“The danger came in spurts: discomfort was perpetual,” he wrote. “Dirt and cold were almost constant. . . . A man just sort of existed, either standing up working or lying down sleeping. There was no pleasant in between.”
Pyle was with the First Infantry for the Army’s initial, disastrous, encounter with General Field Marshal Erwin Rommel’s Afrika Korps at the Kasserine Pass. The crack German force made short work of the inexperienced U.S. units that, nevertheless, made an orderly retreat through the pass.
Rommel did not pursue the Americans, instead turning to face the British forces commanded by Field Marshal Bernard Montgomery, moving on the Afrika Korps from the East.
Tellingly, Pyle did not mention the heavy loss of life at Kasserine, reporting instead on the withdrawal as an example of courageous fortitude:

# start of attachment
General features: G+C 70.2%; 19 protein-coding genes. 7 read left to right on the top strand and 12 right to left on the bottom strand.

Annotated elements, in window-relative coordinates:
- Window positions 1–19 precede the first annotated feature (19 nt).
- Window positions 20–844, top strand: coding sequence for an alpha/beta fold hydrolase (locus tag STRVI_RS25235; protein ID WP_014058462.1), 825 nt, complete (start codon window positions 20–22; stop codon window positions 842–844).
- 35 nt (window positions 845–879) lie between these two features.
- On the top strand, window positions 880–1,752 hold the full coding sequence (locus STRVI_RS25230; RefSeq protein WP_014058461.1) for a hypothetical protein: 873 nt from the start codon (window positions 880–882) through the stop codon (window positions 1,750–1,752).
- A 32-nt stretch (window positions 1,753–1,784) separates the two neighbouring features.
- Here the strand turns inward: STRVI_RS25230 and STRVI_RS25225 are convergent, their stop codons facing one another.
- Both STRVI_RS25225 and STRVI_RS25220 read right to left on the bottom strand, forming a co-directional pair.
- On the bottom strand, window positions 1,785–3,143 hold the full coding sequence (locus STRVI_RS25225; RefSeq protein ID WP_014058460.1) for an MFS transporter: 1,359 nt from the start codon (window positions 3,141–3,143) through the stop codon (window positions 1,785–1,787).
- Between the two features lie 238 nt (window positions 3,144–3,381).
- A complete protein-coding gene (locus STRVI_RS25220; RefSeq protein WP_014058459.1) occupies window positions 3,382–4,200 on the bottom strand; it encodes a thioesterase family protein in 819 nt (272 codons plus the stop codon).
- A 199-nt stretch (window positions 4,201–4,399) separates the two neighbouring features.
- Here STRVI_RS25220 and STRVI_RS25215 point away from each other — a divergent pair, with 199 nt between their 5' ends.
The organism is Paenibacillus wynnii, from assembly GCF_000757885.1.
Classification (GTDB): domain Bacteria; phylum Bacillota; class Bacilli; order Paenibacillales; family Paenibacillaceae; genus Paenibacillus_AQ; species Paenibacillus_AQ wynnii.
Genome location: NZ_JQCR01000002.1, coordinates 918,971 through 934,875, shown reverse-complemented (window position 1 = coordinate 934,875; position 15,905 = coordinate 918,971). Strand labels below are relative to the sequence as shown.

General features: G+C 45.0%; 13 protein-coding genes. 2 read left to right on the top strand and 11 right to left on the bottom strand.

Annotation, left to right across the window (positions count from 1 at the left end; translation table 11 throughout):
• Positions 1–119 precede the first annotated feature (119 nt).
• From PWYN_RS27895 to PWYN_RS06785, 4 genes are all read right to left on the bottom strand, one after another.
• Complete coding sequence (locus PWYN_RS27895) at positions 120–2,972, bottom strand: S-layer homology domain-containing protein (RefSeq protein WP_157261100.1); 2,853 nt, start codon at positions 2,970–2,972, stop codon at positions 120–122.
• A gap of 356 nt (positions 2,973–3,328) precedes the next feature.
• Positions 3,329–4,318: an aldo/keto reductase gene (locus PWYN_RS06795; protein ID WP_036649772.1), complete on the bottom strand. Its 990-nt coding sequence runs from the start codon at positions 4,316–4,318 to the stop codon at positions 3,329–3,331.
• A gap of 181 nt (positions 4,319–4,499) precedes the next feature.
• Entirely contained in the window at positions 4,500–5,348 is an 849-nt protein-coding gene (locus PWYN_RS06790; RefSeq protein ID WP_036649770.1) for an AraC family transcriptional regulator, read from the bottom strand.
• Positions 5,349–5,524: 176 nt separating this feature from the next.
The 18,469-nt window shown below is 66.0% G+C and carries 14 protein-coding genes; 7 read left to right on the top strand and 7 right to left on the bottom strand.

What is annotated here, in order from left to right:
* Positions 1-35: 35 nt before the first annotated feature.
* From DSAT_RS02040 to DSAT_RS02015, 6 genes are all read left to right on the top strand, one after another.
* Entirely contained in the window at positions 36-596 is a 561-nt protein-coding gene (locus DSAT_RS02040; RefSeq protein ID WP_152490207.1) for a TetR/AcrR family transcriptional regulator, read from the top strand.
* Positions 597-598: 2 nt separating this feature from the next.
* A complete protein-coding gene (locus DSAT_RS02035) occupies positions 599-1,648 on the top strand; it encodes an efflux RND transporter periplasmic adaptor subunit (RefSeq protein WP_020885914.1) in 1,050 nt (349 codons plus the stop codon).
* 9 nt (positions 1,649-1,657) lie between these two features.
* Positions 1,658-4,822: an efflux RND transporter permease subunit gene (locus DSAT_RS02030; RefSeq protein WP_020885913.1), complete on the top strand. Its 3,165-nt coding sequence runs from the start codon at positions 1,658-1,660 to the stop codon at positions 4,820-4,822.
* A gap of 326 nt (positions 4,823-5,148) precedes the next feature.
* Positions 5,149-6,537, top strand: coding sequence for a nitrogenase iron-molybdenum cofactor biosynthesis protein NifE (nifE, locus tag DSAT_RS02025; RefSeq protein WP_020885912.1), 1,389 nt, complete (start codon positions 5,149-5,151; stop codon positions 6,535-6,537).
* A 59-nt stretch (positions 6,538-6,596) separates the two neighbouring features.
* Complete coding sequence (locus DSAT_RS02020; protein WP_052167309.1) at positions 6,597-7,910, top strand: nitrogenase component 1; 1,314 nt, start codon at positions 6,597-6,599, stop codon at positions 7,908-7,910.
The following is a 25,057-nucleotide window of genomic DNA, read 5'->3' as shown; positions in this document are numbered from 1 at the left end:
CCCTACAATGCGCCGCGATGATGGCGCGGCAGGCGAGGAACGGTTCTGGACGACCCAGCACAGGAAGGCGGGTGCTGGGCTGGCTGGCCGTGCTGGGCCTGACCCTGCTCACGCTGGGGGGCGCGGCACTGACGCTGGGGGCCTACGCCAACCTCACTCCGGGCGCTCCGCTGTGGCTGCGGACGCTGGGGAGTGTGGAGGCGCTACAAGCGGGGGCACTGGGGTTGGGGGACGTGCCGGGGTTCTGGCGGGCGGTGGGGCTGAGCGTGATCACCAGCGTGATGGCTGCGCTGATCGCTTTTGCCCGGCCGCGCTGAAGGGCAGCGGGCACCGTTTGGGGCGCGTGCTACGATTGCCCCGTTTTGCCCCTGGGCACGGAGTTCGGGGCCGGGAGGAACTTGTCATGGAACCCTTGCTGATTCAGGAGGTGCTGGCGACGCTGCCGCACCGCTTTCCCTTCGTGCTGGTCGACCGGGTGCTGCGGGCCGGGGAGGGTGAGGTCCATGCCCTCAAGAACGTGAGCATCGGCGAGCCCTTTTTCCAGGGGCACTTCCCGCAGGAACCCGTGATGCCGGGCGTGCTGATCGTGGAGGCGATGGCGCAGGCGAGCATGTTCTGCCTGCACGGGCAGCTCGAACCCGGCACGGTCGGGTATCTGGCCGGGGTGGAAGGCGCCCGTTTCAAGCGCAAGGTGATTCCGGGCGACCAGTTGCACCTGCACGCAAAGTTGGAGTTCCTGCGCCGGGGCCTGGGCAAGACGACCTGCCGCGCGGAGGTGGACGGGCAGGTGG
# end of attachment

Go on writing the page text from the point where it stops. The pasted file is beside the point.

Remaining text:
“Our great brown vehicles rumbled past – one about every 30 seconds – for 24 hours. First, before daylight, came the kitchen trucks and engineers. . . . Then came rolling guns, and some infantry to set up protection along the roads. Then the vast great bulk of long supply trains and finally – when night came again – the tanks started and moved on until the next dawn. . . .
“It simply could not have been done better . . . [our] humiliation was somewhat overcome by our pride in the orderliness of the accomplishment.”
Liebling was away on break for the Kasserine defeat. Unlike Pyle, he enumerated the American losses in his own terse account. “We had lost almost all of two battalions of armor and two battalions of infantry . . . and I was rather glad I missed it. I had had my bellyful of retreat in France.”
Pyle was on break in late March 1943 when the Americans pushed into the El Guettar valley, drawing Rommel’s army into a battle that resulted in the first American victory of the war.